The immigrant college student population will likely continue to increase. This exploratory study addresses the questions: To what extent does sense of belonging/satisfaction of recent immigrant college students differ from non-immigrant college students? Do perceived self-ratings of belonging vary by immigrant generations? This research draws on a new extensive data source, the Student Experience in the Research University (SERU) survey. Survey data from the 2009 SERU is based on the responses from 55,433 undergraduate students from six-large research institutions from across the United States. Findings suggest that immigrant students’ perception of their sense of belonging and satisfaction is significantly lower than their non-immigrant peers’ perceptions. Immigrant college students -- whether they were a recent immigrant that arrived in the country as a child, or arrived later as a teenager or young adult, or are the children of parents born outside the U.S. ( 2nd generation) -- consistently reported lower levels of belonging/satisfaction as compared to their 3rd or 4th generation (i.e., nonimmigrant) peers. Responses within the immigrant generation groups were similar. The following implications were highlighted: effective practice and application strategies for student affairs practitioners and faculty members who work directly with immigrant college students; policy development suggestions for both academic and student affairs administrators; future research inquiries for scholars who are interested in this fast growing population of college students.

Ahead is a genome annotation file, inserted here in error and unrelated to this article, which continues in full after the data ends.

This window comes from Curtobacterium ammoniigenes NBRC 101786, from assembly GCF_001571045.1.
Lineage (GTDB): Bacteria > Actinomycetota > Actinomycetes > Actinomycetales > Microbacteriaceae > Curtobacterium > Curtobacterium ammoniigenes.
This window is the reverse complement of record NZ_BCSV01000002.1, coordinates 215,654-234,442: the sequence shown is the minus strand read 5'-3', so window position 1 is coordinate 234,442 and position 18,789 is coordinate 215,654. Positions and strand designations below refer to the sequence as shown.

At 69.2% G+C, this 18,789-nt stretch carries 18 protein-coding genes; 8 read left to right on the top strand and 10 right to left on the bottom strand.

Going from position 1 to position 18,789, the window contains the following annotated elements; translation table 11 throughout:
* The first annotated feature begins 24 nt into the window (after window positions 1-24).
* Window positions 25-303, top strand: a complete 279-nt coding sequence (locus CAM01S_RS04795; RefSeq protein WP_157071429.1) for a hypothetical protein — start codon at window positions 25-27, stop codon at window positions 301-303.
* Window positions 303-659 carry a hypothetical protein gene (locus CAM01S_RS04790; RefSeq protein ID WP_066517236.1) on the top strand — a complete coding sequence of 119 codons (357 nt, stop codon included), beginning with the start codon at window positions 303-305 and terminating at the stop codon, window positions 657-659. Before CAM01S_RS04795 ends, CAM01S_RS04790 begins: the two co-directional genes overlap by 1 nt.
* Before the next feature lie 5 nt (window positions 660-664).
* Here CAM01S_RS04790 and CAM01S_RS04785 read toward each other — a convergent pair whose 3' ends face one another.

September 1, 2010
Research and Occasional Papers Series (ROPS)
Michael J. Stebleton, Ronald L. Huesman, Jr., Aliya Kuzhabekova. (2010). DO I BELONG HERE? Exploring Immigrant College Student Responses on the SERU Survey Sense of Belonging/Satisfaction Factor. UC Berkeley: Center for Studies in Higher Education.